The Plains

Wednesday, June 01. 2011 - The Enterprise, Lexington Park, MD

Life at The Plains

Union soldiers occupied home during Civil War


 By JASON BABCOCK Staff writer.


The Golden Beach neighborhood in northern St. Mary's County began in 1955 with 185 building lots. Today, it is a massive neighborhood along the Patuxent River.

But for hundreds of years before it was a neighborhood, it was a large working farm. Cynthia `Cindy' Curtis Tucker was one of the last people to live there when it still was called The Plains.

The Plains was a farm of about 1,700 acres where the Curtis family and sharecroppers grew tobacco, wheat and soybeans. Cindy's sister, Katie, went by boat to Benedict to catch the school bus. Cindy was driven up the long and narrow road from the farm to attend Mechanicsville Elementary School.

“It was a dirt road that only one car could travel on at a time, winding and tuming sharply for miles,” she wrote in an unpublished memoir. "A wise driver would blow their horn with every coming sharp turn to warn any possible coming vehicle."

Coming down from Chesley's Hill, the road split the farm fields and ran all the way to the house right on the Patuxent shoreline.

“When you looked from Chesley's Hill, you only saw fields, barns, fencing, the river and the road led straight to the river where the manor house sat on the edge of the water,” Tucker said. "The Patuxent River as far as you could see and creeks on both sides made four miles of waterfront surrounding the plantation. Trees lined the banks of the creeks on both sides of the plantation.”

Now the view is obscured by trees and the houses in the neighborhood.

“It is hard sometimes to think of The Plains," she said. "I loved the farm, and it was the only time my sister, parents and I lived together. My mother died when I was 10 years old.

Tucker recalled the lemon meringue pies the housekeeper, Nora Holly, used to make using mashed potatoes as a filler. Hotly, who died in 1983, lived at the house five days a week from the time she was 13 years old.

“She fixed meals, pies, made butler, kept house and was good to Katie and me," Tucker said.

“Our father enjoyed fishing, boating and hunting on the farm," Tucker said. "I loved a wild-duck dinner. We had a large garden and asparagus grew wild. We all enjoyed horseback riding. My mother would tie my horse to my sisters horse while we rode until I was about 8 years old.”

Their father was Lloyd William Curtis. 'He was a very interesting man to talk to,” said Cindy Tucker's husband, Allan Tucker.

“He had boxes and boxes of arrowheads and he would give them to people,” Cindy said during an interview. He also found some tomahawk heads on the land.

The house itself was thought to have been built before 1720. It was bulldozed down in 1958, according to the Maryland Historical Trust. The house was shot at by the British during the War of 1812 as they frequently took shots at homes along the rivers.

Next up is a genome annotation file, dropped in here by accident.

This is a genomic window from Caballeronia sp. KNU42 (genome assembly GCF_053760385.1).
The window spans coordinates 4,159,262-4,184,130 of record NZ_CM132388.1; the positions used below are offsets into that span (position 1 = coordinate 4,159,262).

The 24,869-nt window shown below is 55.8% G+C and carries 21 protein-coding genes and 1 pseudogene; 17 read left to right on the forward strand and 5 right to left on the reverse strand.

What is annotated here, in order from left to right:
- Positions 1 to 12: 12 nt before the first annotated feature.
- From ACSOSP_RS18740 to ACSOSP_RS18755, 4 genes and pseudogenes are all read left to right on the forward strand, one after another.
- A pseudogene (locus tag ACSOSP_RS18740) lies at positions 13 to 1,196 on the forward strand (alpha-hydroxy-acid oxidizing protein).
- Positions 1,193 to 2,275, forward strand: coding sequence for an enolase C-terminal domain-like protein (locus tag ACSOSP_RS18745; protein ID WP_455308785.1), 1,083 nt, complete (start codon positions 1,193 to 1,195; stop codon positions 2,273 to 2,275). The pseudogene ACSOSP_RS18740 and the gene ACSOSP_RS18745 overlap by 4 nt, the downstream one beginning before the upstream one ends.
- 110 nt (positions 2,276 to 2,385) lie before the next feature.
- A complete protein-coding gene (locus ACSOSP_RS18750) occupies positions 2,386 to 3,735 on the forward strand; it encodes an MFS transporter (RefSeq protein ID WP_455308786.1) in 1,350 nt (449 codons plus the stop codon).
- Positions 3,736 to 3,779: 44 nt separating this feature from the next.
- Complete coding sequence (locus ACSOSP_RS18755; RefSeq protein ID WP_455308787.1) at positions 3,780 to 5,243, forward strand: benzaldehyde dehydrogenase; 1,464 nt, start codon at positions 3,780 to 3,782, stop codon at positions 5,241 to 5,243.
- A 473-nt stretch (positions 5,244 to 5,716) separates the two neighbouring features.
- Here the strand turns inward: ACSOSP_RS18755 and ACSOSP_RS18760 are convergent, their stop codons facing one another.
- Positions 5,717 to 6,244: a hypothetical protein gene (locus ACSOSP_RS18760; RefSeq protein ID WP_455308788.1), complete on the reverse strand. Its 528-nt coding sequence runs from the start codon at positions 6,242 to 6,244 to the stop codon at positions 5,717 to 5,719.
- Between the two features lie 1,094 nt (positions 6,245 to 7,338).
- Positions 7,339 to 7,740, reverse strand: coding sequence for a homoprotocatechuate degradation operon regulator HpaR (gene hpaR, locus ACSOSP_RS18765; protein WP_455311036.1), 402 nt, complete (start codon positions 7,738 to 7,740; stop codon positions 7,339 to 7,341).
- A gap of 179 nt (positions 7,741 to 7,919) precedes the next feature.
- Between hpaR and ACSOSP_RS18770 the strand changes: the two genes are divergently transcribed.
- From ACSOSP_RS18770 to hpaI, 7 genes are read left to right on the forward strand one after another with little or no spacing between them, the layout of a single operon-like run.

During the Civil War, the entire farm and the home were confiscated by the Union after a lieutenant was shot and killed there.

There are two different accounts of what happened.

On Oct. 20, 1863, a Union detachment from Benedict of four men arrived at The Plains to recruit slaves into the army. Col. John H. Sothoron, a Confederate sympathizer, and his son, Webster, met the unit with armed resistance.

According to testimony from Pvt. John W. Bantum of the Union Army, Col. Sothoron confirmed he had some slaves tied up to prevent them from leaving.

Second Lt. Eben White persisted on recruiting men from the plantation when the two Sothorons confronted the group with guns and insults.

Lt. White was reported to have advised to the Sothorons if they started shooting, “you might get yourself into trouble by it.” Those were his last words before he was shot in the head and chest.

Cindy Curtis said that, according to family lore, "in fury Lt. White turned his musket on the colonel's son, Webster. The pieces misfired. A shot then fired from Sothoron, stopping the out-of-control lieutenant as he tried to rush with fixed bayonet at his son, Webster.”

Bantum said, “As I ran I looked back, and saw Lt. White lying on the ground and the young man beating him over the head with the butt of his gun."

Cindy Tucker said, "The slaves were angry with the Union soldiers and started pulling on Lt. White's body and beating him. They were stopped by Col. Sothoron.”

Sothoron and his son fled into the Confederacy, leaving the rest of the family at the plantation, and it was soon confiscated for use as a Union farm for the duration of the war. Eventually the land was returned to the Sothoron family.

As a child, Cindy Tucker said she saw the hoof marks on the floor of the dining room where soldiers allegedly rode in the house during the occupation. She said they also shot holes into the walls.

By the 1950s, Curtis was getting older and hiring help on the farm was getting more expensive. He made the decision to sell the farm to a developer. “I think he thought he was too old to maintain it, which is a real shame," Cindy Tucker said. She was 9 years old when they moved and she eventually ended up in Hollywood.

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The following map is from a newspaper article, sent to me by Linda Reno*. Its original source is unknown.

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Click here to view photos & notes from Kate Lansdale Sothoron Sandidge.Smith, daughter of Kate Lansdale Sothoron Curtis.

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